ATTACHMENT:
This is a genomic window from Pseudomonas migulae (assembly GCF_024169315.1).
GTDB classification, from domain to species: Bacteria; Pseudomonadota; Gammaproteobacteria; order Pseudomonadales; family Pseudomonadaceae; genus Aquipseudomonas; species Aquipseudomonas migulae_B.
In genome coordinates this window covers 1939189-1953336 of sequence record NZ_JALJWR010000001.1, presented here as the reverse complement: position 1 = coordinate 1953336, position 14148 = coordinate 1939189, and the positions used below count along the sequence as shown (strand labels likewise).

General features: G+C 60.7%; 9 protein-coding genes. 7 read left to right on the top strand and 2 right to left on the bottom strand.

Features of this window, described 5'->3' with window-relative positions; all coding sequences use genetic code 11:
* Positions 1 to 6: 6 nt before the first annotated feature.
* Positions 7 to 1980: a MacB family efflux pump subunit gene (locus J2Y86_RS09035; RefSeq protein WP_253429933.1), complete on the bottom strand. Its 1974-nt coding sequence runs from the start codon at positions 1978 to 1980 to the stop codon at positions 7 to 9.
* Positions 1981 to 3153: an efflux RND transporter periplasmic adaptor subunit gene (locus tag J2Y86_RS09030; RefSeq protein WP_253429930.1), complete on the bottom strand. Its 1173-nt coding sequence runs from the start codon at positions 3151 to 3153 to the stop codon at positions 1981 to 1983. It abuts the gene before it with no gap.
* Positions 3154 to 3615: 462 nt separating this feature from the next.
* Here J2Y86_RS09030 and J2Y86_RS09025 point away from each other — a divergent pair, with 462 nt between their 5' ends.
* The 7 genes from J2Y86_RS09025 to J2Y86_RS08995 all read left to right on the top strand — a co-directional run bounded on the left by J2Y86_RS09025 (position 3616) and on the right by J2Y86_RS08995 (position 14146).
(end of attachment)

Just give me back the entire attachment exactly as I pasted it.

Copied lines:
This is a genomic window from Pseudomonas migulae (assembly GCF_024169315.1).
GTDB classification, from domain to species: Bacteria; Pseudomonadota; Gammaproteobacteria; order Pseudomonadales; family Pseudomonadaceae; genus Aquipseudomonas; species Aquipseudomonas migulae_B.
In genome coordinates this window covers 1939189-1953336 of sequence record NZ_JALJWR010000001.1, presented here as the reverse complement: position 1 = coordinate 1953336, position 14148 = coordinate 1939189, and the positions used below count along the sequence as shown (strand labels likewise).

General features: G+C 60.7%; 9 protein-coding genes. 7 read left to right on the top strand and 2 right to left on the bottom strand.

Features of this window, described 5'->3' with window-relative positions; all coding sequences use genetic code 11:
* Positions 1 to 6: 6 nt before the first annotated feature.
* Positions 7 to 1980: a MacB family efflux pump subunit gene (locus J2Y86_RS09035; RefSeq protein WP_253429933.1), complete on the bottom strand. Its 1974-nt coding sequence runs from the start codon at positions 1978 to 1980 to the stop codon at positions 7 to 9.
* Positions 1981 to 3153: an efflux RND transporter periplasmic adaptor subunit gene (locus tag J2Y86_RS09030; RefSeq protein WP_253429930.1), complete on the bottom strand. Its 1173-nt coding sequence runs from the start codon at positions 3151 to 3153 to the stop codon at positions 1981 to 1983. It abuts the gene before it with no gap.
* Positions 3154 to 3615: 462 nt separating this feature from the next.
* Here J2Y86_RS09030 and J2Y86_RS09025 point away from each other — a divergent pair, with 462 nt between their 5' ends.
* The 7 genes from J2Y86_RS09025 to J2Y86_RS08995 all read left to right on the top strand — a co-directional run bounded on the left by J2Y86_RS09025 (position 3616) and on the right by J2Y86_RS08995 (position 14146).